After an unusually dry January, there is no shortage of moisture for the month of February. Three winter storms are poised to impact Oklahoma in the next week, all of which will be different in character. As of Saturday evening, we are just hours away from seeing the first flakes of snow falling on the area.
SUNDAY: This is a quick-hitting system, but will produce several hours of moderate to heavy snow over a portion of Green Country during the day. The snow may begin to fall as early as sunrise and overspread much of the area, especially along and south of I-44, through the morning. The precipitation may begin as a wintry mix of in southeastern Oklahoma before changing over to snow in the afternoon and evening as it tapers off. This is a quick-moving upper-level impulse, but the forcing it provides will be strong enough for a band or two of heavy snow to occur. This could lead to very low visibility and slick roadways. The I-40 corridor is essentially the bulls-eye for the heaviest snow, but even Tulsa could see slick roadways during the day with an inch or two of accumulation. If that heavy band sets up just 50 miles to the north, Tulsa would be looking at 3"-5". If it sets up across SE OK, Tulsa may only see a dusting. There is still some wiggle room, but the first attached map is my best estimate for snow totals. The snow will exit quickly in the evening, leaving us with bad roads, but nothing much falling from the sky by the time the Super Bowl is over.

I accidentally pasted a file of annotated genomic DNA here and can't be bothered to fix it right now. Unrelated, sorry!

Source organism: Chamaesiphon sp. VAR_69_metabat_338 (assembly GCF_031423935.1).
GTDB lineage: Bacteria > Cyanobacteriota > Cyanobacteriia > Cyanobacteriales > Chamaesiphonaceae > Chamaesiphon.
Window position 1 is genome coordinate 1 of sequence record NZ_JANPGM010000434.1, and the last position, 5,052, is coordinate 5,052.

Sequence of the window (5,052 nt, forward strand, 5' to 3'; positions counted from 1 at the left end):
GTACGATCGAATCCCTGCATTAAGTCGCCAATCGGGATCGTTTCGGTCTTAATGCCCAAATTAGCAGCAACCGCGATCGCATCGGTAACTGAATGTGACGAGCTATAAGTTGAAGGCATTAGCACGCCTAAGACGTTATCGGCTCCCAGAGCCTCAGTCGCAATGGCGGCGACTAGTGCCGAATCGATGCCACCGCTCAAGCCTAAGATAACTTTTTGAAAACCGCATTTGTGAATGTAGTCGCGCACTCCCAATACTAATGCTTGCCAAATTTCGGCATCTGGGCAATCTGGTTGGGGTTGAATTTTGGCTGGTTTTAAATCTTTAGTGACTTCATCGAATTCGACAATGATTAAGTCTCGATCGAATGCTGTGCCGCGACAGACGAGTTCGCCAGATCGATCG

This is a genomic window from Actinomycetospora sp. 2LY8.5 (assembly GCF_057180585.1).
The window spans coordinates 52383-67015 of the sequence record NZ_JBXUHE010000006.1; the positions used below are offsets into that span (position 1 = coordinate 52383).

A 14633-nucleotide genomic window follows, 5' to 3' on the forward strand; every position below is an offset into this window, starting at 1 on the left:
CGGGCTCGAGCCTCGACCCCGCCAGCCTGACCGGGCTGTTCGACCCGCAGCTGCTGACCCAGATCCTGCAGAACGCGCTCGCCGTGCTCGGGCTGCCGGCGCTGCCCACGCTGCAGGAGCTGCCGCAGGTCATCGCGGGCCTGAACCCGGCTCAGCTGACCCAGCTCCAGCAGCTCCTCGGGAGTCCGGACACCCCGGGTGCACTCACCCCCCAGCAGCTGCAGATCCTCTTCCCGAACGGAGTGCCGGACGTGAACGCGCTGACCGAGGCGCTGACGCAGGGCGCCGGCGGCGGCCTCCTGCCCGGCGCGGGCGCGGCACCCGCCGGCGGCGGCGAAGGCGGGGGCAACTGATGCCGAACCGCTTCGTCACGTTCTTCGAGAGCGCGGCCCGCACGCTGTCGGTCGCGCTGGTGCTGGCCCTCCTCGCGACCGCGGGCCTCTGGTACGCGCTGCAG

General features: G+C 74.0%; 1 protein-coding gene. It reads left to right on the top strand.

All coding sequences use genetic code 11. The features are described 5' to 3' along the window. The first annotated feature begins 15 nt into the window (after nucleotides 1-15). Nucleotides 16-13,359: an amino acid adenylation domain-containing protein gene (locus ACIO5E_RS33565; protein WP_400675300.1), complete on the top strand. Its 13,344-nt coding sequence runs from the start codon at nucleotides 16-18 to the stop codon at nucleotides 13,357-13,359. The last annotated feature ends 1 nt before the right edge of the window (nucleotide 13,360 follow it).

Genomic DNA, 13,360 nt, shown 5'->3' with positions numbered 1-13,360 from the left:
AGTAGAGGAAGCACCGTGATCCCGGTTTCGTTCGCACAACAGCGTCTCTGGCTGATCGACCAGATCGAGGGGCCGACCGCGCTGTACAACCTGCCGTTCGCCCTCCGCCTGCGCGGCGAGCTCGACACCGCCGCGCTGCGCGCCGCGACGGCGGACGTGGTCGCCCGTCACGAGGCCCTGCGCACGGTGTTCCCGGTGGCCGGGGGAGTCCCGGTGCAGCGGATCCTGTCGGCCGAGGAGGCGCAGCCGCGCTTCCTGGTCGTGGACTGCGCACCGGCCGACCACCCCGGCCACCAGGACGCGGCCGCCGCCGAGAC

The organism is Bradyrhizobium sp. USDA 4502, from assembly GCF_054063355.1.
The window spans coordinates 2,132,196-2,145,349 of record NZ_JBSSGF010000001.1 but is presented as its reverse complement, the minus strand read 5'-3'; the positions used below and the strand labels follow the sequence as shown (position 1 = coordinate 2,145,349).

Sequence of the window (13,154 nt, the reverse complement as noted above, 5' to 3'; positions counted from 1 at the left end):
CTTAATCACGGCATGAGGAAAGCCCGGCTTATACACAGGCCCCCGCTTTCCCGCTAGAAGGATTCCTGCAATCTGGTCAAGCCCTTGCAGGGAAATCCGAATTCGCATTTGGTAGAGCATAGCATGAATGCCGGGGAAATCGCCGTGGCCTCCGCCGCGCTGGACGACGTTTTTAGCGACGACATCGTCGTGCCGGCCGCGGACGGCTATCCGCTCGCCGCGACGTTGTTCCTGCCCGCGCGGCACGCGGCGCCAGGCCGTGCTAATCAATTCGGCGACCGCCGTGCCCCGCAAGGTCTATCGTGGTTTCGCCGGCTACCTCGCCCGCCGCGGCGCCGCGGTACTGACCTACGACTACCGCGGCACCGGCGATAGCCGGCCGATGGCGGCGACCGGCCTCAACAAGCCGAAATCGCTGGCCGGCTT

TUESDAY: After about 24 hours of quiet, cold weather, another storm system is approaching along the same path. It will quickly arrive from the west with a shield of precipitation expanding over the region Monday night into Tuesday morning. The precipitation type is very much in question as there is a little more warm air sneaking into the region. Many areas north of I-40 may have a period of sleet and freezing rain. Tulsa may even be warm enough for some plain rain before deeper, colder air arrives. The path of this system is crucial to how much snow we see. It's taking a more northerly path, which may allow a dry slot (precip-free zone) to arrive during the day Tuesday. Before that happens, areas from Tulsa to the north should see a period of snow, but it may not add up to too much. Since this storm is several days out though, there's still a lot that can change. The main impacts will likely be icy areas on roads and elevated surfaces (trees/power lines) and some snow accumulation- heaviest to the north. See the second map for a potential snow accumulation set-up.
LATE-WEEK: This final storm system will take more time to push through the region and arrive in waves. A substantial Arctic air mass settles into the area before any precipitation begins on Thursday. This will be cold enough to support mainly snow for the duration of the system from Thursday to Saturday. It doesn't appear to be a compact, potent impulse like Sunday's system, so we could expect lighter, but a longer duration snow event. Several inches may fall before it sweeps by the region. As it does so, it shows signs of strengthening. I don't think we'll see a tremendous snowstorm, but it may end up producing the most widespread snowfall of the three systems.
That's a lot to take in for one week! Plenty can change, especially for the final two storm systems, so we'll keep you updated, winter storm by winter storm, to make sure you know what to expect! Be sure to follow me on Twitter: @GroganontheGO and on Facebook for that winter storm info!